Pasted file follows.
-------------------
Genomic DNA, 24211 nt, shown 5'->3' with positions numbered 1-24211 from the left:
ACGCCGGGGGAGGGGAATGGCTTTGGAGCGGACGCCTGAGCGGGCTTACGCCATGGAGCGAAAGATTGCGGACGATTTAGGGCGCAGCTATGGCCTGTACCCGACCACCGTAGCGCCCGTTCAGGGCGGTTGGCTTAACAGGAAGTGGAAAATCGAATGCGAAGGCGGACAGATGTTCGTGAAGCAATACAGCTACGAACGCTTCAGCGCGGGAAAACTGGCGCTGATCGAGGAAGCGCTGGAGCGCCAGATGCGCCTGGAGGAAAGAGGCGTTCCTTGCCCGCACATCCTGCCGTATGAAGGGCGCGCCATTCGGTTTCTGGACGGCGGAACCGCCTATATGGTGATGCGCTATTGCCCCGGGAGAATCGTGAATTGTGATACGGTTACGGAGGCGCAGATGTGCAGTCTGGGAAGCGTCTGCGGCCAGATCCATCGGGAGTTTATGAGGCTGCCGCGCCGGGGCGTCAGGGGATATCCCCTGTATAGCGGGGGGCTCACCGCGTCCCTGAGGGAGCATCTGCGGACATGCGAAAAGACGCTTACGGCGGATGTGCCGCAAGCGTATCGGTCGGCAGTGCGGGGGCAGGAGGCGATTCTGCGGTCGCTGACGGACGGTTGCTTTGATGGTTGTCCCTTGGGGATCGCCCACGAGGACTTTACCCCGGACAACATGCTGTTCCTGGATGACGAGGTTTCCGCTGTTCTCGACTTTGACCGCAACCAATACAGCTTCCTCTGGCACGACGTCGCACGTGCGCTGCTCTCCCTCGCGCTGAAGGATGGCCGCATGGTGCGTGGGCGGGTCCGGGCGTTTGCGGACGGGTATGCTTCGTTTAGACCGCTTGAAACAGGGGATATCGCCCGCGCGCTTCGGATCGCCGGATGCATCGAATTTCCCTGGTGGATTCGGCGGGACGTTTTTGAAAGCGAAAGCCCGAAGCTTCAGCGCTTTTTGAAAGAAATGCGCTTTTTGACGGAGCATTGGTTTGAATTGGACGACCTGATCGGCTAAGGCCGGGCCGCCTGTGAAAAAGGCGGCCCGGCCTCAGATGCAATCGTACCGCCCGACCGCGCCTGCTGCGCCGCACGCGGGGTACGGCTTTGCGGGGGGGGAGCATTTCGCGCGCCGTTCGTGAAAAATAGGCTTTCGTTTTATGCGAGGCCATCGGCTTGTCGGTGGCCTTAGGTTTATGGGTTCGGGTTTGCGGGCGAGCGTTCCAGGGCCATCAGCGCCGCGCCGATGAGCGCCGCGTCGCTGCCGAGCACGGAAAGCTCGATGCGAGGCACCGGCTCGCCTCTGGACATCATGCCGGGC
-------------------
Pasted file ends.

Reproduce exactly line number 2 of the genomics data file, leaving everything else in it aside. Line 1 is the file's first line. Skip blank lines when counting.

ACGCCGGGGGAGGGGAATGGCTTTGGAGCGGACGCCTGAGCGGGCTTACGCCATGGAGCGAAAGATTGCGGACGATTTAGGGCGCAGCTATGGCCTGTACCCGACCACCGTAGCGCCCGTTCAGGGCGGTTGGCTTAACAGGAAGTGGAAAATCGAATGCGAAGGCGGACAGATGTTCGTGAAGCAATACAGCTACGAACGCTTCAGCGCGGGAAAACTGGCGCTGATCGAGGAAGCGCTGGAGCGCCAGATGCGCCTGGAGGAAAGAGGCGTTCCTTGCCCGCACATCCTGCCGTATGAAGGGCGCGCCATTCGGTTTCTGGACGGCGGAACCGCCTATATGGTGATGCGCTATTGCCCCGGGAGAATCGTGAATTGTGATACGGTTACGGAGGCGCAGATGTGCAGTCTGGGAAGCGTCTGCGGCCAGATCCATCGGGAGTTTATGAGGCTGCCGCGCCGGGGCGTCAGGGGATATCCCCTGTATAGCGGGGGGCTCACCGCGTCCCTGAGGGAGCATCTGCGGACATGCGAAAAGACGCTTACGGCGGATGTGCCGCAAGCGTATCGGTCGGCAGTGCGGGGGCAGGAGGCGATTCTGCGGTCGCTGACGGACGGTTGCTTTGATGGTTGTCCCTTGGGGATCGCCCACGAGGACTTTACCCCGGACAACATGCTGTTCCTGGATGACGAGGTTTCCGCTGTTCTCGACTTTGACCGCAACCAATACAGCTTCCTCTGGCACGACGTCGCACGTGCGCTGCTCTCCCTCGCGCTGAAGGATGGCCGCATGGTGCGTGGGCGGGTCCGGGCGTTTGCGGACGGGTATGCTTCGTTTAGACCGCTTGAAACAGGGGATATCGCCCGCGCGCTTCGGATCGCCGGATGCATCGAATTTCCCTGGTGGATTCGGCGGGACGTTTTTGAAAGCGAAAGCCCGAAGCTTCAGCGCTTTTTGAAAGAAATGCGCTTTTTGACGGAGCATTGGTTTGAATTGGACGACCTGATCGGCTAAGGCCGGGCCGCCTGTGAAAAAGGCGGCCCGGCCTCAGATGCAATCGTACCGCCCGACCGCGCCTGCTGCGCCGCACGCGGGGTACGGCTTTGCGGGGGGGGAGCATTTCGCGCGCCGTTCGTGAAAAATAGGCTTTCGTTTTATGCGAGGCCATCGGCTTGTCGGTGGCCTTAGGTTTATGGGTTCGGGTTTGCGGGCGAGCGTTCCAGGGCCATCAGCGCCGCGCCGATGAGCGCCGCGTCGCTGCCGAGCACGGAAAGCTCGATGCGAGGCACCGGCTCGCCTCTGGACATCATGCCGGGC